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Softening the U.S. Dollar, Italian Style

Do Italian pasta makers offer a fix for a U.S. dollar which is too strong?

February 5, 2002

Do Italian pasta makers offer a fix for a U.S. dollar which is too strong?

In recent times, the U.S. dollar has been remarkably strong. Not only did its strength survive the terrorist attack on the World Trade Center, but it also outlasted the introduction of euro banknotes and coins. But now that the dollar has appreciated 25% since mid-1997, many in the U.S. economy are looking for something a bit easier to swallow.

That’s because when a country’s currency gets too strong, its export industry suffers. Today’s hard dollar sticks in the teeth of U.S. exporters. It makes American products more expensive — in dollar terms — relative to European products. Since an increasing portion of profits made by U.S. companies is derived from foreign markets, a hard dollar also negatively impacts stock prices — and the bonuses of America’s corporate executives.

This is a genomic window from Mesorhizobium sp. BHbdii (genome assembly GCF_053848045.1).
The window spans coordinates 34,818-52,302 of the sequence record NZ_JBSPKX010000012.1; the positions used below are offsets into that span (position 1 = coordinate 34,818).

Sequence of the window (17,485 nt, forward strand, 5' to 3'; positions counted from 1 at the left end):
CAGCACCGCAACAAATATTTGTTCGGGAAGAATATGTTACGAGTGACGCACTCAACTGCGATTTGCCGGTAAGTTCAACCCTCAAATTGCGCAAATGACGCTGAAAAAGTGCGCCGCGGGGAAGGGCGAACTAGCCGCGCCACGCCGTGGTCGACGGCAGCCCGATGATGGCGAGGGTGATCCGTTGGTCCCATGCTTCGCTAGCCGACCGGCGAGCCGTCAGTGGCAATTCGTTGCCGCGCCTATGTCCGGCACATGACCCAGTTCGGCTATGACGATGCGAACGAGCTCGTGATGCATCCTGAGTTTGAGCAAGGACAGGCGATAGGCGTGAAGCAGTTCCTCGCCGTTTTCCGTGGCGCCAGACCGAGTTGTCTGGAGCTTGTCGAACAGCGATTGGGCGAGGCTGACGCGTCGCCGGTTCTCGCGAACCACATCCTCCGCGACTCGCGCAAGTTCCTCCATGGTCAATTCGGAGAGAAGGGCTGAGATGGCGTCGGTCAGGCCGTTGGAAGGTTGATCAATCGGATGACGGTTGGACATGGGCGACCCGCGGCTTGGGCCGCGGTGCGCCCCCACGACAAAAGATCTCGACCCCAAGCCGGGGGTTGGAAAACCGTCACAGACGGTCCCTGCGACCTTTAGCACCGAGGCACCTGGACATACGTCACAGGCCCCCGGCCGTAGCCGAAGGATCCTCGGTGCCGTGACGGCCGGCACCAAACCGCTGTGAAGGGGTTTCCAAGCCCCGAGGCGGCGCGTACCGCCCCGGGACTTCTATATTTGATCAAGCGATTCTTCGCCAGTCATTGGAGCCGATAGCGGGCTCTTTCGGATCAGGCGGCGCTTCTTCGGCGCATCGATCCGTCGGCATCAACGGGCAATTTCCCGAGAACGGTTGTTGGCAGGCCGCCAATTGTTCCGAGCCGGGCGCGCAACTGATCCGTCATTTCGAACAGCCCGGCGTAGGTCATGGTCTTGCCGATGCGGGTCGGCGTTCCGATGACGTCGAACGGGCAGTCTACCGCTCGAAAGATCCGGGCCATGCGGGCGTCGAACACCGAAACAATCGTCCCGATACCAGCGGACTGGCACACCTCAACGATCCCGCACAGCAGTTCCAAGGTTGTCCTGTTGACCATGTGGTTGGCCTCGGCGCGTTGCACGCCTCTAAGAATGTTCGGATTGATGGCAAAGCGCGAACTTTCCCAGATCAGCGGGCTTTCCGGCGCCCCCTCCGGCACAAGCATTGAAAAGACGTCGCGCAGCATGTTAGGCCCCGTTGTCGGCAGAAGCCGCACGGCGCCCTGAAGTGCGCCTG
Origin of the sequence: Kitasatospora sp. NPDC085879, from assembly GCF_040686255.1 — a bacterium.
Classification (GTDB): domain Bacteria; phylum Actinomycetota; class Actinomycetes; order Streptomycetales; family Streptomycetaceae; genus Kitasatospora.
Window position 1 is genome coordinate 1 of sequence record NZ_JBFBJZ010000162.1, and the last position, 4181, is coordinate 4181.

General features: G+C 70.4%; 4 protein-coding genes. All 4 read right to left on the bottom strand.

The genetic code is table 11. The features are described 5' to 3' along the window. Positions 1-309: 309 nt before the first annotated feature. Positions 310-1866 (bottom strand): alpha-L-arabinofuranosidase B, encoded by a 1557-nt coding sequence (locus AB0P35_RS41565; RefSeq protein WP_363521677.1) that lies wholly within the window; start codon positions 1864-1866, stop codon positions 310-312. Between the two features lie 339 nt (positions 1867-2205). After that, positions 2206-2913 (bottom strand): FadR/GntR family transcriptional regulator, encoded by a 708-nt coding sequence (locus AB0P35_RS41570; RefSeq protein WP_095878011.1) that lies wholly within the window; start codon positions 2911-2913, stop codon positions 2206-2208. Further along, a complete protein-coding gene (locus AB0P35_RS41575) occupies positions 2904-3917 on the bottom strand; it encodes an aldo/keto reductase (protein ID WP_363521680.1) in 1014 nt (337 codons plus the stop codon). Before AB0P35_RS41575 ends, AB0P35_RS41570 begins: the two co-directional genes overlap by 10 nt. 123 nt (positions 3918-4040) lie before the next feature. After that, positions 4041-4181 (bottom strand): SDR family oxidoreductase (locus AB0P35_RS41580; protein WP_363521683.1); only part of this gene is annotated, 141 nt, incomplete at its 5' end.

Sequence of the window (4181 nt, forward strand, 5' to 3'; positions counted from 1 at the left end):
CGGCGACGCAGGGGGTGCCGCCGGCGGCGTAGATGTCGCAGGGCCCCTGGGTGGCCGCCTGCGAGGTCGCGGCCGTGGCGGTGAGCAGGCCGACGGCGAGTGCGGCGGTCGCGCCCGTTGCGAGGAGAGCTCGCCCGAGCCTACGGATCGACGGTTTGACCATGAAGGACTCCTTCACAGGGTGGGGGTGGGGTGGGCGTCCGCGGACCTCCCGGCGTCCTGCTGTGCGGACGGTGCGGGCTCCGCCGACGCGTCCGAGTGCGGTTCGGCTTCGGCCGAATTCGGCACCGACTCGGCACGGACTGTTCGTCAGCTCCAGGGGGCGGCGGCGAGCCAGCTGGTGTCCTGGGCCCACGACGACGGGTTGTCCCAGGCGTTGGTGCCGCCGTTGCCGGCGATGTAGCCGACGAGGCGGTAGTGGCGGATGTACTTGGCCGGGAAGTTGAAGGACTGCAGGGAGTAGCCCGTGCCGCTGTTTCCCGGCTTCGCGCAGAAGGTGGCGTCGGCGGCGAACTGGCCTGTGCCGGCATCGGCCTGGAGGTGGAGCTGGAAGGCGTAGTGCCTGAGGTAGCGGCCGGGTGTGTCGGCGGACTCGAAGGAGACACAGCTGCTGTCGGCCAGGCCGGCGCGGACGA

When the euro was first created as a unit of account in 1999, one euro was worth around $1.25. Since then, dollar has been climbing steadily, shrugging off periodic attempts to weaken it. You now need only around 85 cents to buy one of those shiny new one-euro coins.

Dollari naïf is imported pasta in the shape of multicolored dollar signs, manufactured by Pastificio del Colle in the southern Italian province of Bari. It’s sold in specialty gourmet shops in Washington, D.C. and New York City.

America’s capital is also the city in which the World Bank and the International Monetary Fund have their headquarters. You really have to be a high-flying international financial bureaucrat to be able to afford the dollari naïf. The price tag on the half-kilo package is a cool $6.99 — or, translated into euros, about